While searching, I found several statements linking soy consumption to lower levels of testosterone in men, issues with reproductive health of women, and even increased rates of breast cancer. However, on further searching, I found several medical articles and associations noting a decreased risk of breast cancer, a decreased risk of cancer returning, and no negative effect on reproductive or testosterone levels health if consuming soy products. The one warning I found with soy, is that soy is high in protein and highly concentrated proteins (on the label: “soy protein isolate”) from any source may increase risk of cancer. So, basically, the jury is out on soy and its health effects. Asian cultures that consume much more soy than we do, tend to have fewer of the so-called western diseases. That seems to be the basic assumption for many of these studies. However, Asian diets have more differences from Western ones than just soy consumption.
My big beef with soy happens to be production. Not to get melodramatic on you or anything, BUT soy production is in fact tearing down the rainforest. In fact, it’s second to cattle ranching in its destruction. Soy actually wins out environmentally compared to meat production (that is far-flung and concentrated meat production) but it’s still pretty destructive. And it doesn’t necessarily win compared to local and responsible meat production. Not to mention, soy production uses massive amounts of chemicals to control pests.
Almond milk is a good source of calcium, vitamin D, and vitamin E. Almond milk does not have much protein. But it has fewer calories than soy milk. The original flavor from the grocery store even has fewer calories than skim milk. The downside is that store-bought almond milk is full of additives, including added sugars and synthetic vitamins that according to some can actually harm you. Furthermore, almond milk is not a good choice if you are allergic to nuts!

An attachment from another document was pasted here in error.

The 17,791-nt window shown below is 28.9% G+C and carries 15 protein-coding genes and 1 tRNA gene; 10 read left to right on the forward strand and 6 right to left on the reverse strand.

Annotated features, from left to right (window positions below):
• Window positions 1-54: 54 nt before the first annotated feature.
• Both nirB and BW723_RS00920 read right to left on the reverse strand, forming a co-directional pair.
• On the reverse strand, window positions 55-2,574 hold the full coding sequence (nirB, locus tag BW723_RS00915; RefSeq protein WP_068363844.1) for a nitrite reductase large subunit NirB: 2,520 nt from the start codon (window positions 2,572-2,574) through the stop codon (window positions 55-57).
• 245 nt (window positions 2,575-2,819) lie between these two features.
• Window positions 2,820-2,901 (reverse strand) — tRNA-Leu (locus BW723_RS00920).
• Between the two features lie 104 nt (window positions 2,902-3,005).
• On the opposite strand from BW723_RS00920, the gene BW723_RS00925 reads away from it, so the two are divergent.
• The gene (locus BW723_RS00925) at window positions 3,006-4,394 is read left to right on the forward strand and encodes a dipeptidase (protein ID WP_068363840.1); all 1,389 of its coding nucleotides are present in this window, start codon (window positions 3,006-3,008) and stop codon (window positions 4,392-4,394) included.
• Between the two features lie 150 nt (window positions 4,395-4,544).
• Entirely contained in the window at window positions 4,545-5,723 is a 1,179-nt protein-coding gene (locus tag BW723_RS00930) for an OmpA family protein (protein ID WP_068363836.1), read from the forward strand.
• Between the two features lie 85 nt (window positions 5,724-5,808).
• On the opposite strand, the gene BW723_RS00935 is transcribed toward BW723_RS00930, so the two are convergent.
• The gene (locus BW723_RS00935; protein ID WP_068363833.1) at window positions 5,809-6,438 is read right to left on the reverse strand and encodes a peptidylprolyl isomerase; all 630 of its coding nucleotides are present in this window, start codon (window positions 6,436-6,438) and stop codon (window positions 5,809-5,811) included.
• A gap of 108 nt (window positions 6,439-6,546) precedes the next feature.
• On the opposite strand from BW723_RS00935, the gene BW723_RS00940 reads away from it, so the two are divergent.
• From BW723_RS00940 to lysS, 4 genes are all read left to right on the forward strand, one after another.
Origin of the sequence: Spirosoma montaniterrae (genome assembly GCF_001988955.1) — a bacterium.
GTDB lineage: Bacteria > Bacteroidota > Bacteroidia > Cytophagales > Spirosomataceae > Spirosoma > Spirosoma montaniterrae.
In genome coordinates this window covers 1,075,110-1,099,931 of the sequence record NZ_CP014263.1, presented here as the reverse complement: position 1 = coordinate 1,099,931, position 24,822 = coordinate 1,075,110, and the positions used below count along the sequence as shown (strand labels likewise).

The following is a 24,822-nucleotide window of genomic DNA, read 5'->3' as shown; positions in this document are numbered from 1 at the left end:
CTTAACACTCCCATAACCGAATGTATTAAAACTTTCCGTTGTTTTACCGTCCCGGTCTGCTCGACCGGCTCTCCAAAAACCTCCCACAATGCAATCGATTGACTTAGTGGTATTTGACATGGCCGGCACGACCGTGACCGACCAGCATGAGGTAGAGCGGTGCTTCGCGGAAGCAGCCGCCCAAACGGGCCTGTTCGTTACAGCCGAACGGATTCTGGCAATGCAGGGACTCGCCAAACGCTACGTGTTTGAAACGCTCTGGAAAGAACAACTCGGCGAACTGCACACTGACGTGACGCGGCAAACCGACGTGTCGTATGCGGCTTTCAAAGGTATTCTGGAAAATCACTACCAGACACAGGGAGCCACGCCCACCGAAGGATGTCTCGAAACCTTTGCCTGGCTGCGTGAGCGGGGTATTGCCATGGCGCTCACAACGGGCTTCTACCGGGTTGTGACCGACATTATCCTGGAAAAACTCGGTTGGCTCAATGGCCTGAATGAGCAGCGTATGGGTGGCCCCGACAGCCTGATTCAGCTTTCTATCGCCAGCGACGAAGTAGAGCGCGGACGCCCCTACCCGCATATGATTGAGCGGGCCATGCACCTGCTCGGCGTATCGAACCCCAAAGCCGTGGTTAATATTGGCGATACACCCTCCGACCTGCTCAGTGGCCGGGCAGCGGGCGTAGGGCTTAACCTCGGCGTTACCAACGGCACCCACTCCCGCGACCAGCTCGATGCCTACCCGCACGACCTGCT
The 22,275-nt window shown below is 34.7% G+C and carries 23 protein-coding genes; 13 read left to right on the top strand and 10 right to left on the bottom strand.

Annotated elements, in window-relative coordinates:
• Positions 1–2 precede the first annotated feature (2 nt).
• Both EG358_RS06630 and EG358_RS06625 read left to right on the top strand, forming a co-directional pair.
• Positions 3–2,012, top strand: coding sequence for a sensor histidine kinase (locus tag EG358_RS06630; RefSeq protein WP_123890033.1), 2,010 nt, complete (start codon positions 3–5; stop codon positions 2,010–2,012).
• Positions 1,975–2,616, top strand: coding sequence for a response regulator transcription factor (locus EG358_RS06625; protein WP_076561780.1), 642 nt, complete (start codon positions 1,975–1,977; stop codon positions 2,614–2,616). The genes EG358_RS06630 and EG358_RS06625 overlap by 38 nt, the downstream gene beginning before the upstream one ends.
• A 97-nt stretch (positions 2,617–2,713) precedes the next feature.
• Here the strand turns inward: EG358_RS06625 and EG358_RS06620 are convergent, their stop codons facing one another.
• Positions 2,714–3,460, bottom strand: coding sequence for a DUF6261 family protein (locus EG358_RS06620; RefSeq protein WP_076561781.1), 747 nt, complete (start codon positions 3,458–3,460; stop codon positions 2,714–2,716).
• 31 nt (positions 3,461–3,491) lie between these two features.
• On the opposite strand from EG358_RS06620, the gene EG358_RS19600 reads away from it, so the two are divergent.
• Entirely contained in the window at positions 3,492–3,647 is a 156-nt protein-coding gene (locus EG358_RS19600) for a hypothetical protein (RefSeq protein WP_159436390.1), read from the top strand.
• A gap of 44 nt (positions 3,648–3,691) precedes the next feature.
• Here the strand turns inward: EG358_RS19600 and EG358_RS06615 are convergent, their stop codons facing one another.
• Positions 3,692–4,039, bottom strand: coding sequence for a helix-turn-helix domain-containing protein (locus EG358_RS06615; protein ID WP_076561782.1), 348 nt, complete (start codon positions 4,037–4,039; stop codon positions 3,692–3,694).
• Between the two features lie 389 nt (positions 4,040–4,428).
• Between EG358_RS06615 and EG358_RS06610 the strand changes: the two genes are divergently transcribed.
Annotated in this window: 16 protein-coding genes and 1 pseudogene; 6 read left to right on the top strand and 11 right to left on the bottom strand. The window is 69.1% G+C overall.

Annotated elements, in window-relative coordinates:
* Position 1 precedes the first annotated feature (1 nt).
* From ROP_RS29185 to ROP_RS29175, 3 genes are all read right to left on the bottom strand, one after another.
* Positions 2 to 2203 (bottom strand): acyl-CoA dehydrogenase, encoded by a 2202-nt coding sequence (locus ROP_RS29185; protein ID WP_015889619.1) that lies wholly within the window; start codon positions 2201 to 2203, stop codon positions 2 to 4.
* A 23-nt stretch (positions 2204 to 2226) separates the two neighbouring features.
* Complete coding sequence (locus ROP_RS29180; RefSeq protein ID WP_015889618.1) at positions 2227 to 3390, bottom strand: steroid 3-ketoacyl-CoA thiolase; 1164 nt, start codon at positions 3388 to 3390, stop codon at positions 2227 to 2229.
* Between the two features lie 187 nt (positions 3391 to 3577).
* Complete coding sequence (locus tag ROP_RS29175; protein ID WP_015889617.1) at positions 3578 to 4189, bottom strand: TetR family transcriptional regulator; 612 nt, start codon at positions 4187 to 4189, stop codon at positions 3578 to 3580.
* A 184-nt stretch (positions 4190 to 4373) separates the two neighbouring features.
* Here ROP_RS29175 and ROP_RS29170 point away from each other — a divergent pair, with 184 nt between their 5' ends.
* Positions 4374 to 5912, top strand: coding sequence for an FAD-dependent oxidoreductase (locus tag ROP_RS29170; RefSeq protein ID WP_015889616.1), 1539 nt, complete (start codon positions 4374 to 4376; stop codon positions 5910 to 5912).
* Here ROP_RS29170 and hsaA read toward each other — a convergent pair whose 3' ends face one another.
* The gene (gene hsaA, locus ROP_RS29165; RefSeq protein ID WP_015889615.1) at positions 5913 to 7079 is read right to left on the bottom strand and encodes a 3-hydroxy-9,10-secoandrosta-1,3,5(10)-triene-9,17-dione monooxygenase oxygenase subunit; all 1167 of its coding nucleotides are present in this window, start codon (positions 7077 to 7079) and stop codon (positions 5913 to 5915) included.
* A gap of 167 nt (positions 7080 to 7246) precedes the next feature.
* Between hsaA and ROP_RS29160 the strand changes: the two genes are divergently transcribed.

The United States is the largest producer of almonds in the world and California is the only state that produces them commercially. California has strict pesticide reporting, regulation, and enforcement. And there is an Almond Board that monitors production. From what I can tell, this board has won awards for enforcing sustainable practices such as reduced pesticide use and increased Integrated Pest Management techniques.
And the Winner is?
To summarize: all three offer good sources of vitamin D (all are fortified with vitamin D) and calcium. Milk and soy are better sources of protein. They all vary in their fat and sugar content. Each one may cause an allergic reaction. Almond milk appears to win on the environmental front. And like all the food we consume, there are potential risks in consuming any of these. We are all different and our bodies react differently. I have friends who are lactose intolerant, allergic to soy, or even nuts. I personally try to avoid adding estrogen into my diet because my mom had breast cancer. Therefore, we are all going to choose the milk option that works best for us as individuals. Additionally, cost may be a factor. Regular milk is cheaper than organic, soy, or almond. It’s heavily subsidized making it affordable. So, it depends.
However, I tend to agree with those who argue the best option is to eat close to home and as little processed food as possible. And I tend to agree with this whether you are milking your goat or cow; getting your milk locally; or soaking, blending, and straining your almonds. I do occasionally buy almond milk because it’s convenient. However, when I can, I make it at home from raw almonds. Sometimes I even mix in coconut water and flesh from a young coconut (that’s my favorite option). However, the milk made at home only lasts a few days. It has an extremely short shelf life. From what I can tell, the problem isn’t with any of the actual milks, it’s with the additives and production practices.